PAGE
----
It’s time. Welcome to our 52 Anime Review!
We’ve reviewed a lot of anime in this time, some much better than others, but all with their own merits. I made a point of this in our last article ‘The Forgotten Shows‘, so check that out if you haven’t already.
52 shows is a lot of anime! I thought about working out how many episodes of different shows we’ve actually watched, but the sheer thought of that gave me a headache. Instead, here’s some quickly worked out facts summarising all the shows we’ve reviewed so far:
- Out of the 52 shows, 17 have been action shows, tied for top spot in genre with fantasy.
- Fantasy was the most watched out of the opening 15, with 10 shows being from the genre. However, since then, fantasy has only predominantly featured in 7 out of 37 series reviewed, only one ahead of Slice-of-Life shows!
- Comedy is joint-third in genres watched, despite there not being a single comedy series in the first 15 anime reviewed. In the last 22 shows, the comedy genre is second only to action!
- Mystery is the most niche genre on The Culture Cove, with only 3 shows predominantly mystery-based. Two of these are included in the latest 22 reviewed.
- Out of all 52 shows, only 11 (less than 1/4) have had leading female characters, compared to 44 male leads! Yes, some have two leads.
These stats do actually make for some interesting reading. The most eye-catching is the bottom one, of course, but on a personal level I’m excited by the rise of comedy series, and also at the disappearance of fantasy series, a genre that somewhat drew me into the anime landscape in the first place!
Without further delay, it’s time to hand out some awards! There’s plenty to win here, but we’ll start the same way we did in the previous two award seasons:
Coolest Anime: Cowboy Bebop
An award that has been dominated since 15AR by Durarara – a show ranked 2nd in 15 and 30 Anime Rankings. However, a new challenger has approached, and this misfit bunch of space pirates has taken this award with them!
Straight from the opening chords of the lively, jazz-infused intro, Cowboy Bebop sets its stool out as a suave action comedy series, mixing simple, childish comedy and a James Bond-esque style of action storyline. However, what makes this the winner ahead of Durarara, more than anything else, is the beautifully retro animation. This 90’s classic is a deserved winner of 52AR’s Coolest Anime award.
As mentioned earlier, if it wasn’t for Cowboy Bebop, Durarara would have deservedly retained this award for its nuances storytelling style. Other deserved mentions go to the unique Mob Psycho 100, and also to Re:Zero for its incredibly fluid storytelling.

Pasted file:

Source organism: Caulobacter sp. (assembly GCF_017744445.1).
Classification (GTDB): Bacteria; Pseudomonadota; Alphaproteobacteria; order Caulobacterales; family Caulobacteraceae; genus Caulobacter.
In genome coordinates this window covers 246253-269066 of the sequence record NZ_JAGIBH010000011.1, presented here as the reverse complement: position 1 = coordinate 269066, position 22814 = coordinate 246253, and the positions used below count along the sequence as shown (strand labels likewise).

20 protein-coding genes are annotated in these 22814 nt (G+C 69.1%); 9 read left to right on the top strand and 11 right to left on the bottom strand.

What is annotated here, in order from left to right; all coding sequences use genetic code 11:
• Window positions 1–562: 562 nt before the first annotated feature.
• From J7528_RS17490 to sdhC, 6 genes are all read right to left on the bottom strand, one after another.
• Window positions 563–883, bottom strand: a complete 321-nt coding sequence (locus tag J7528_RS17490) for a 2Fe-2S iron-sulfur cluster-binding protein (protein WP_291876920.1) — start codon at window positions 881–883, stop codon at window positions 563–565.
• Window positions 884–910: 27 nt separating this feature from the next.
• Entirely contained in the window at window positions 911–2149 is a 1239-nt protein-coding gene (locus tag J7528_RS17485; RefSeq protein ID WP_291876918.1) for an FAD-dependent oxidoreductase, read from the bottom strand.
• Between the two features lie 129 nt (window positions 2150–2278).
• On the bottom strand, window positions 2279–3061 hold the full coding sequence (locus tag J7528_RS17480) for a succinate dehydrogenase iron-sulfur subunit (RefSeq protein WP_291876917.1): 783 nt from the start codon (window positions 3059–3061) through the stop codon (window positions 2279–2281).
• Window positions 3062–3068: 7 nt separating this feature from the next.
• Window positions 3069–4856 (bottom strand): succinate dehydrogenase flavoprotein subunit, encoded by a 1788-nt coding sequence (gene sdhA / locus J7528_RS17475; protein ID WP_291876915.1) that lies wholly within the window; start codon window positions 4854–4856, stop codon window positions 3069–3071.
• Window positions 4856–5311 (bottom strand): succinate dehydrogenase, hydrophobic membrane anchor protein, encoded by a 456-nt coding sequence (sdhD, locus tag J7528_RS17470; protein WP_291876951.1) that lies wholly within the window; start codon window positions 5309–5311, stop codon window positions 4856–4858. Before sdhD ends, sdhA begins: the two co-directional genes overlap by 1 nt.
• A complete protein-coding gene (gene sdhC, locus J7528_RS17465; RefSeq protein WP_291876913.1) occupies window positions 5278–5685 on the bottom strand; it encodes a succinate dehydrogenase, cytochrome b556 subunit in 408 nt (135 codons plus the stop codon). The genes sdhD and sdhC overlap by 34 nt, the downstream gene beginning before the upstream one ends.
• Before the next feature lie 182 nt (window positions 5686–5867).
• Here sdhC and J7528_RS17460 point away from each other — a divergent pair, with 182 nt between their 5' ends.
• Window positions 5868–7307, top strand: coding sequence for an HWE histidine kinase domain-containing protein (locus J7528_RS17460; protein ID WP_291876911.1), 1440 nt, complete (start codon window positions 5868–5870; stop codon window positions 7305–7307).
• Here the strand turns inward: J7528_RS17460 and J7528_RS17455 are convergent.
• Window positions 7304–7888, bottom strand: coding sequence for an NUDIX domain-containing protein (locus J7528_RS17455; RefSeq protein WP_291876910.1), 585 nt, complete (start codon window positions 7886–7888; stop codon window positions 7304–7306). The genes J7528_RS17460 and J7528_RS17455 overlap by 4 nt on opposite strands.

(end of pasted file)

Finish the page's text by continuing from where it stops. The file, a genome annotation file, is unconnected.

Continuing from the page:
Best Mature Anime: Your Lie in April
Unsurprisingly, this beautifully sophisticated anime retains this particular award from 30AR. Your Lie in April uses anime’s strengths without overdoing it, creating a series that feels perfect for the medium, yet has a maturity and vision that wouldn’t look out-of-place on the silver screen!
Originally, this award was going to be titled ‘Most Mature Anime’, and if it’s about what anime is the most mature, this award was going to go to Terror in Resonance, which is a very solid anime that shares YLiA’s air of sophistication. another notable mention in this category would be Black Lagoon, which is certainly the most ‘adult’ anime I’ve seen.
Best Alternative Anime: Mob Psycho 100
This is a new award, specifically for those boundary-stretching shows that I wanted to give a special mention to, but didn’t quite fit into any of the other categories. There’s some incredibly unique and original shows in this list of 52, but one certainly stands out more than the others, and that is Mob Psycho 100.
Certainly in our list of ‘unmissable anime series’, Mob Psycho is a fantastically eccentric action comedy that is not only funny, and at times ridiculous, but also packs a dramatic punch which most action-comedies lack.
Other notable mentions in this series include the beautiful Flip Flappers, the free-to-view web series RWBY, and the simple-minded comedy Tanaka-kun is Always Listless!
Best Male Support Character: Osamu Dazai – Bungou Stray Dogs
The enigmatic mentor of lead character Atsushi, Osamu Dazai quickly becomes the star attraction in a series swimming with exciting characters. He ticks all the boxes, being the character to deliver BSD’s comedic relief and show-defining speeches in equal measure. Bungou Stray Dogs is a very good series, but I believe more than most of that is down to this man, a deserved winner of this award.
There’s a lot of excellent side-males in this list, but two others deserve special recognition. First is Yuri Plisetsky form Yuri on Ice, who despite being far in the background is one of the biggest successes in the monumental success of 2016; and the other is Bakuman’s Niizuma Eiji, who plays a very similar and equally enigmatic role as Dazai in his own series.
Best Female Support Character: Mikasa Ackerman – Attack on Titan